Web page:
Bypassing the traditional broadcast marketplace, major video manufacturers are targeting high- and low-end content creators in an effort to jumpstart business at NAB2002.
High-definition video technology, touted unsuccessfully for more than a decade as the future of American terrestrial broadcasting, is now hot again, this time as a production format for high-end content production. Through a happy marriage with the 24-frame progressive scan rate, HD is starting to challenge 35mm film and has become one of the video industry’s brightest spots.
Another is the explosion of DV production on the low end, where feature films costing under $150,000 are now being broadcast on cable television and released commercially in motion picture theaters. From economical DV camcorders to laptop editing systems, a new market is emerging. Panasonic has nicknamed it "MicroCinema."
Lamenting "there’s not a lot of business out there" in traditional broadcast sales, Stuart English, Panasonic Broadcast & Television Systems’ vice president of marketing, said his company is changing along with the marketplace.
"Ten years ago NAB was about how do we make programs for broadcasters," English said. "It’s no longer restricted to that. Last year, about 40 percent of the people at NAB were broadcasters. That means 60 percent were not broadcasters. We have to broaden our approach. We have to attack every opportunity. We now go for every point that programs get created. That’s where Panasonic has to be to grow our business."
Ed Grebow, president of Sony’s broadcast division, echoed the view that traditional broadcast sales "are very clearly down," but that his company is seeing growth in alternative video markets.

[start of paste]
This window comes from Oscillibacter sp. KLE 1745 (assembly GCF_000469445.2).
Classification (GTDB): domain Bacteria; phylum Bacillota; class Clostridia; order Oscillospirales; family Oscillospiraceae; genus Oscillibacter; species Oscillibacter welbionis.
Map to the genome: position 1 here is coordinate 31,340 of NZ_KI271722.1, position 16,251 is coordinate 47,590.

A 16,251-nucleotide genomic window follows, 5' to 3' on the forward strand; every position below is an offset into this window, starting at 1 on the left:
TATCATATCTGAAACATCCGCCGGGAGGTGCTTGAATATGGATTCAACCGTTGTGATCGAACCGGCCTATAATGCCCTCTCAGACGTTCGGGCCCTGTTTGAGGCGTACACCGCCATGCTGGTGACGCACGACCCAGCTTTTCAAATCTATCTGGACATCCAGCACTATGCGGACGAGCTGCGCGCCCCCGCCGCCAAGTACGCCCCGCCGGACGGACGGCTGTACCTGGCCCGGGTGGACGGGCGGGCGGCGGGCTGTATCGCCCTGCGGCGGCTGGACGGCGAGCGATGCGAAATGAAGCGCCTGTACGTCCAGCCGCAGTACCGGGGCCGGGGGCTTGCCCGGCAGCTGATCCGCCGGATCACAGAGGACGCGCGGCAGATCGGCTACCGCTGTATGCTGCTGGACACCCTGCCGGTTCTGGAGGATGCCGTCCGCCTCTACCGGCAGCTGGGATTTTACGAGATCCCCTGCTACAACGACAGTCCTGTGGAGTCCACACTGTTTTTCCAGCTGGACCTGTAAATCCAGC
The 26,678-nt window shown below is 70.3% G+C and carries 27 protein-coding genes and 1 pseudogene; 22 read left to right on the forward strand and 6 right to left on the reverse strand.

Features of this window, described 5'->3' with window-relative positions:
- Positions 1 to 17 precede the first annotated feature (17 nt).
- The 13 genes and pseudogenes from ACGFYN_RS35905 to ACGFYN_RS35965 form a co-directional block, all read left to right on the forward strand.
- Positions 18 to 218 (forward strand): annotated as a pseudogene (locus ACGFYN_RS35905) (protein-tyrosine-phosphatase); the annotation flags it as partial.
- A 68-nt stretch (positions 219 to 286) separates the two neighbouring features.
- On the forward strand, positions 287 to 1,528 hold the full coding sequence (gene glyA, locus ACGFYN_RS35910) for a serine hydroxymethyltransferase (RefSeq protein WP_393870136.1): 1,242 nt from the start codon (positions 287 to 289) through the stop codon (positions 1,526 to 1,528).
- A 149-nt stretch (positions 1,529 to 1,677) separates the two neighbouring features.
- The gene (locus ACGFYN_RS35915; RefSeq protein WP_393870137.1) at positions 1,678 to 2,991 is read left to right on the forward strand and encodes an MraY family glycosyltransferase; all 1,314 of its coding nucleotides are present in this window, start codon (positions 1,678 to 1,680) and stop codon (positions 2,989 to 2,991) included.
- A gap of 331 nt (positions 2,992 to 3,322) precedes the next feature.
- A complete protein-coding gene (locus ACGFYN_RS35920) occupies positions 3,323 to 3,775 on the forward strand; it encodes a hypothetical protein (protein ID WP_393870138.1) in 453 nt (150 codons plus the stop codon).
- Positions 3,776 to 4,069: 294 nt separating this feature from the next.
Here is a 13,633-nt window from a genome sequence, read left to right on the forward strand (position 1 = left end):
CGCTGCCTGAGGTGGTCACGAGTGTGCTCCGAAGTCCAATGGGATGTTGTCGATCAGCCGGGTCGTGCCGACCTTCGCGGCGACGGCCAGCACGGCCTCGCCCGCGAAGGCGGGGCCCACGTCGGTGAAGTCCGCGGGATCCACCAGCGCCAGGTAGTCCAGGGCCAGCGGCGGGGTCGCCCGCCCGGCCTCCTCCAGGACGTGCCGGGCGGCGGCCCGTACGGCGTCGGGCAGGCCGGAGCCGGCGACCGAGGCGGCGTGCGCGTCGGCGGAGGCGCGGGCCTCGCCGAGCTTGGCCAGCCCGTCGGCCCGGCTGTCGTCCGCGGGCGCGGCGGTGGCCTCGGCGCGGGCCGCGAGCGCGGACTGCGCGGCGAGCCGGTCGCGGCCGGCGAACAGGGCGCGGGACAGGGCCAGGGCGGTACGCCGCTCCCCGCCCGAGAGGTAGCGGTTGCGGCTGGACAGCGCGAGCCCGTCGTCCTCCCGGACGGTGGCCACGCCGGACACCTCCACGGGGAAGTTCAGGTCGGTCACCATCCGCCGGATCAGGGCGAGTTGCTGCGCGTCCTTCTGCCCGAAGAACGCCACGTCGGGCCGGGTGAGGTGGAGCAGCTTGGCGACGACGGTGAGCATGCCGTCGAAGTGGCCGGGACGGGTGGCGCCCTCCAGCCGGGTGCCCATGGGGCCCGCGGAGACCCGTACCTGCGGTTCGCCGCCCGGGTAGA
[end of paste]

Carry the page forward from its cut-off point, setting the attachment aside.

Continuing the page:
"Sony has made impressive advances in acquisition with both DVCam and HDCam products," Grebow said. "In fact, the success of HDCam 24p marks a complete reversal in the way I’ve always thought about the migration to high-definition television. From the outset, I had assumed that the process would be driven by distribution. That is the proliferation of HD receivers, which would spur stations to buy HDTV production equipment.
"In actuality," he continued, "what has happened is the production community is leading the transition, as more and more content creators have raised the quality, the efficiency and the versatility of digital production."
Grebow said 16 current primetime television programs are now being shot on Sony’s HDCam 24p. He credited Sony’s partnership with Panavision for helping make the 24p digital cinematography movement a "stunning success."
According to a pre-NAB survey, the increasing popularity of digital HD 24p is now affecting post-production facilities. Two-thirds of the nation’s post houses will offer 24p capability by 2003, predicted a new report from SCRI International, a research firm specializing in professional video trends.
The survey found that almost one-third (32.1 percent) of post facilities are currently providing 24p HD format capability. This, said SCRI, is expected to increase to about half of all facilities (49.1 percent) by the end of 2002, and to almost two-thirds by the end of 2003 (64.2 percent).